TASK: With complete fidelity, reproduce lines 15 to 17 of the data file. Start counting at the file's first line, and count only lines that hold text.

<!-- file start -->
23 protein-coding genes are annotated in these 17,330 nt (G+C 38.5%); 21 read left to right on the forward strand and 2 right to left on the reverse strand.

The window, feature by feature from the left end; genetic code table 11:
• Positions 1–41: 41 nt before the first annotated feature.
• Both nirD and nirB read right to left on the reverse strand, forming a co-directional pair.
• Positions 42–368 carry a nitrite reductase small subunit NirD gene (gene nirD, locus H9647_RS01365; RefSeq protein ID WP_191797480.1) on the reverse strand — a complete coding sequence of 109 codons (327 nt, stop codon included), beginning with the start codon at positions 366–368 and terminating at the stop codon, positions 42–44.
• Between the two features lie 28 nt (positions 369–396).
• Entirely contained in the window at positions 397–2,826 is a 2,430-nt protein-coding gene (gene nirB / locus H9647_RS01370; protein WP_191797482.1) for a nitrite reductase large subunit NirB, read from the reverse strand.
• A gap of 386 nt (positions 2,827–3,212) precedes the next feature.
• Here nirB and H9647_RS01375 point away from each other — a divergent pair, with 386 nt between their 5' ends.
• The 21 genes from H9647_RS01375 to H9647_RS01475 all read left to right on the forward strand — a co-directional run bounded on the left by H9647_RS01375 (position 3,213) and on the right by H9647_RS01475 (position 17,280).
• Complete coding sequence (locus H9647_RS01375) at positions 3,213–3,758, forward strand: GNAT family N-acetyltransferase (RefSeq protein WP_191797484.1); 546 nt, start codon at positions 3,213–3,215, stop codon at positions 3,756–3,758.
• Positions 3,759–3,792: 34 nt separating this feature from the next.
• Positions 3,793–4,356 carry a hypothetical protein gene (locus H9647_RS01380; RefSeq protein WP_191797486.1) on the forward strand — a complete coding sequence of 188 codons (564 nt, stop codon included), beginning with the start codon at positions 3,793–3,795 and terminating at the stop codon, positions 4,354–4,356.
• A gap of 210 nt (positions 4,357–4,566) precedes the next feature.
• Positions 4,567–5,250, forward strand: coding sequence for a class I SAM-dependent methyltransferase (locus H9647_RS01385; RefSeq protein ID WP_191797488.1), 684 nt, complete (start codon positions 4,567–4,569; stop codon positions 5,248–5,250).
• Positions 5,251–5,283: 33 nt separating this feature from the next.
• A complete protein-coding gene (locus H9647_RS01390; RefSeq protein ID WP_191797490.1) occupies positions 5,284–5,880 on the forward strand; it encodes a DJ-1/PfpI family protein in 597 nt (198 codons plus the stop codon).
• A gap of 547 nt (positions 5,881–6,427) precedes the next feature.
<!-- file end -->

• Positions 4,567–5,250, forward strand: coding sequence for a class I SAM-dependent methyltransferase (locus H9647_RS01385; RefSeq protein ID WP_191797488.1), 684 nt, complete (start codon positions 4,567–4,569; stop codon positions 5,248–5,250).
• Positions 5,251–5,283: 33 nt separating this feature from the next.
• A complete protein-coding gene (locus H9647_RS01390; RefSeq protein ID WP_191797490.1) occupies positions 5,284–5,880 on the forward strand; it encodes a DJ-1/PfpI family protein in 597 nt (198 codons plus the stop codon).